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Effects on tree swallows exposed to dioxin-like compounds associated with the Tittabawassee River and floodplain near Midland, Michigan, USA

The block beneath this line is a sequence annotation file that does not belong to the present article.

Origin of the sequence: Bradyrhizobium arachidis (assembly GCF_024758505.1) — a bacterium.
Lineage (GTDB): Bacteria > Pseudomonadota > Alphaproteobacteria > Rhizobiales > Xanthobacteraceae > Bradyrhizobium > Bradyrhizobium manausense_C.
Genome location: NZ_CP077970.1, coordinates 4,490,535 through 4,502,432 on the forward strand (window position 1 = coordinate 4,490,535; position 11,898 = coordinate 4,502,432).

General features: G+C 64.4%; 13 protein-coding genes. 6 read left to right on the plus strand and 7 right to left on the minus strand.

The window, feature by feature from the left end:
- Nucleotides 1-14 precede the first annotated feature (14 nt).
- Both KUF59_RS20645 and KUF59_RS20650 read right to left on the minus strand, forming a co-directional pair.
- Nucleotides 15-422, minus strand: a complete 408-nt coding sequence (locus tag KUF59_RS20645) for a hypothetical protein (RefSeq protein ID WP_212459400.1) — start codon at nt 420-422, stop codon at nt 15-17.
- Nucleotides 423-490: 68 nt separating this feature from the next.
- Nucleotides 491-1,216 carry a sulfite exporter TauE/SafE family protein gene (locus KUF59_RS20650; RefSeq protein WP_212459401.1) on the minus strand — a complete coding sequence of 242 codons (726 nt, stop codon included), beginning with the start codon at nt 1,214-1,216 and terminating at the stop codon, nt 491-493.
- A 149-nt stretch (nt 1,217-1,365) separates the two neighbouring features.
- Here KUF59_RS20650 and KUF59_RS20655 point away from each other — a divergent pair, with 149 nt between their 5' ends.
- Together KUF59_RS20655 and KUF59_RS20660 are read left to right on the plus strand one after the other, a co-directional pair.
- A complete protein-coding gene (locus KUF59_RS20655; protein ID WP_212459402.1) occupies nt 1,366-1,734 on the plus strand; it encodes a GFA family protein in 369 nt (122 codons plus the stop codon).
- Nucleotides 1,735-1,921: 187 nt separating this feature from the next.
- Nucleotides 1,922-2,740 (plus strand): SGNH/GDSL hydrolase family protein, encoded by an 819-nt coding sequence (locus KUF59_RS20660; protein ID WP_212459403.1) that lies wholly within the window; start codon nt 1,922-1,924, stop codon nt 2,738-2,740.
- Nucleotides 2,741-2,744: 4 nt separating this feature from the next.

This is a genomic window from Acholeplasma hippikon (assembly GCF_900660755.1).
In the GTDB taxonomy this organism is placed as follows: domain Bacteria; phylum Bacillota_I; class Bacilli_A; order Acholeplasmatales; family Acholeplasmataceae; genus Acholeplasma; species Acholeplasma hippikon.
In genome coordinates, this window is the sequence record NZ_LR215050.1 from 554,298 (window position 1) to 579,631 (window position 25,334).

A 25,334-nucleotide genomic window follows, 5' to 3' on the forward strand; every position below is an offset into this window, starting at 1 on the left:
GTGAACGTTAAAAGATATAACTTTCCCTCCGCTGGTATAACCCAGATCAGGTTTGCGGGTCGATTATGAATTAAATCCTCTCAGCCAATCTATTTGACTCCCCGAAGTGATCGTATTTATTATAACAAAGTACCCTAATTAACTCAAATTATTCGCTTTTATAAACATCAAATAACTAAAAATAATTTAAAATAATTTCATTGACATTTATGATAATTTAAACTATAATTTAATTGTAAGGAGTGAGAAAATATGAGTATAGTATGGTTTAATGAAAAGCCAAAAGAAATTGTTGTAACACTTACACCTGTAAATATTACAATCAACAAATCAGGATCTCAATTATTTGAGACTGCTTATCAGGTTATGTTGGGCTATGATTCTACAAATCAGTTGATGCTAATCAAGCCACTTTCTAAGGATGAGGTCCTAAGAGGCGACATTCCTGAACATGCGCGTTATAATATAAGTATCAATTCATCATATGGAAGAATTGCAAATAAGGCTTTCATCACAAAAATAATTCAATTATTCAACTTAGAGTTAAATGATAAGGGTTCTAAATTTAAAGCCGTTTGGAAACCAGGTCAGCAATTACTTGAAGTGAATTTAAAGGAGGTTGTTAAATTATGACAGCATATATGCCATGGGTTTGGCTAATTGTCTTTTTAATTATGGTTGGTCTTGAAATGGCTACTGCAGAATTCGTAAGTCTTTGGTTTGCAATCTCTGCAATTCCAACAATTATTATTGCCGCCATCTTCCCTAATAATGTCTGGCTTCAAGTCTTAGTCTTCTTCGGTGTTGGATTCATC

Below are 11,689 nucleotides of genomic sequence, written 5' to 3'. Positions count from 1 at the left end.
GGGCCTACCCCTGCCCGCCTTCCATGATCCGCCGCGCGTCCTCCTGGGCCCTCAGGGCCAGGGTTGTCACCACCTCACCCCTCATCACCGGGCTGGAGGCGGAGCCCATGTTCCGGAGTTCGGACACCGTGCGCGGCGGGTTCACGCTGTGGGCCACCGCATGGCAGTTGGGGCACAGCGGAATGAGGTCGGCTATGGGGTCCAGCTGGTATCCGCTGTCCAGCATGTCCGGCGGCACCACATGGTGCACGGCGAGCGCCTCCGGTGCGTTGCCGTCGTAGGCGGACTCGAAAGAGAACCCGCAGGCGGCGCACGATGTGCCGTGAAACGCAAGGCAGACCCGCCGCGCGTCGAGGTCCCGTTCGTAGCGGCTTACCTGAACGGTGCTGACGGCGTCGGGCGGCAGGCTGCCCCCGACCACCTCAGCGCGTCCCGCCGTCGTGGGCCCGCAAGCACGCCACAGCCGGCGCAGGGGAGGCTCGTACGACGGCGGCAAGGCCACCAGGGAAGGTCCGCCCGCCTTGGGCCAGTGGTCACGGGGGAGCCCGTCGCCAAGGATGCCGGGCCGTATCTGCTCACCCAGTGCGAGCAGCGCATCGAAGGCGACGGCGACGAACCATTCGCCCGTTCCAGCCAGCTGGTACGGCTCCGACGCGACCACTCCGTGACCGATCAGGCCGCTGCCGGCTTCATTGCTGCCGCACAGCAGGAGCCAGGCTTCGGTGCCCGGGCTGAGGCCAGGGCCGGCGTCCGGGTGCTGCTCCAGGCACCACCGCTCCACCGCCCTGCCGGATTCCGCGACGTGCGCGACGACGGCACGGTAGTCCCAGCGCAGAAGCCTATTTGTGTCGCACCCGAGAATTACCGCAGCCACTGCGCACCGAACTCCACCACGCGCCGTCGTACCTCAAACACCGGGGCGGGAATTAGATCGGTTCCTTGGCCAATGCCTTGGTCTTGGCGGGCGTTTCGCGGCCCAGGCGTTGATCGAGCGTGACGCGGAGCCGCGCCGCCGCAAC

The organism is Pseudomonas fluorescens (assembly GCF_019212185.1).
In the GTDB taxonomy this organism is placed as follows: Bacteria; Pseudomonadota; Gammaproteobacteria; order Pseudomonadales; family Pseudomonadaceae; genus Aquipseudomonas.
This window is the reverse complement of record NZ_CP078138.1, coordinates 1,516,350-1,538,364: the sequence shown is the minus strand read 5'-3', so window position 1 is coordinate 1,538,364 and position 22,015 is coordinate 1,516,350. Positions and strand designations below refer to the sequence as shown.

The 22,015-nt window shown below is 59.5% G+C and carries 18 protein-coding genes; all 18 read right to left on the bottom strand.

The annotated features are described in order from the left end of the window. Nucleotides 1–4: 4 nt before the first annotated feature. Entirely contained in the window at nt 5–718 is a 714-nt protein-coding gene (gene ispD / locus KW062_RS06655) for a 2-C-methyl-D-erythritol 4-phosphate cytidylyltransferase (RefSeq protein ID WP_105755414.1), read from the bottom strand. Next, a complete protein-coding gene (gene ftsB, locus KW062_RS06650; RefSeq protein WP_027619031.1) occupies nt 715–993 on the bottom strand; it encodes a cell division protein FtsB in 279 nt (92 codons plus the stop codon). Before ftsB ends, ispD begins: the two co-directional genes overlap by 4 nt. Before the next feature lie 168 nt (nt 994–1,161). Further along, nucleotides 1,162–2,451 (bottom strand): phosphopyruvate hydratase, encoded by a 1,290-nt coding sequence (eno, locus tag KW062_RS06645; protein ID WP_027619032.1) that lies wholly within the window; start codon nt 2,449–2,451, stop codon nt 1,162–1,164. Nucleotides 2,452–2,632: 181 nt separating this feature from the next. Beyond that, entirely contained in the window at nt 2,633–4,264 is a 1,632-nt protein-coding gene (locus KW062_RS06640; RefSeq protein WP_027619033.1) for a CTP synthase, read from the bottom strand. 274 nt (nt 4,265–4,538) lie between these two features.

Concentrations of dioxin-like compounds, primarily polychlorinated dibenzofurans (PCDFs) and polychlorinated dibenzo-p-dioxins (PCDDs), in soils and sediments downstream of Midland, Michigan (USA) were greater than upstream sites and prompted a site-specific hazard assessment of tree swallows breeding in the associated floodplains. Potential for adverse population-level effects from site-specific contaminant exposures were evaluated at study areas (SAs) along the Tittabawassee and Saginaw rivers downstream of Midland. The site-specific multiple lines of evidence approach to hazard assessment included endpoints for dietary- and tissue-based exposures, and population productivity measurements for tree swallows ([TS]; Tachycineta bicolor) measured during the 2005, 2006, and 2007 breeding seasons. Exposure to dioxin-like compounds in TS eggs were some of the greatest recorded and were similar among all upstream and downstream study sites. Conversely, concentrations in nestlings from SAs were significantly greater compared to reference areas (RAs). The pattern of relative concentrations of PCDD/DFs in eggs and nestlings at RAs was dominated by dioxin congeners, whereas at SAs it was dominated by furan congeners. No statistically significant differences were noted in exposure to PCDD/DFs or in population-level responses when compared among locations, and total clutch failures were rare. Hatching success and fledging success were weakly negatively correlated with concentrations of 2,3,7,8-tetrachlorodibenzo-p-dioxin equivalents (TEQs) in individual eggs and nestlings, respectively. On-site concentrations of TEQs in floodplain soils were some of the greatest ever reported in the environment, and several lines of evidence indicate potential population-level effects on TS overall reproductive productivity. Environ. Toxicol. Chem. 2011; 30:1354–1365. © 2011 SETAC

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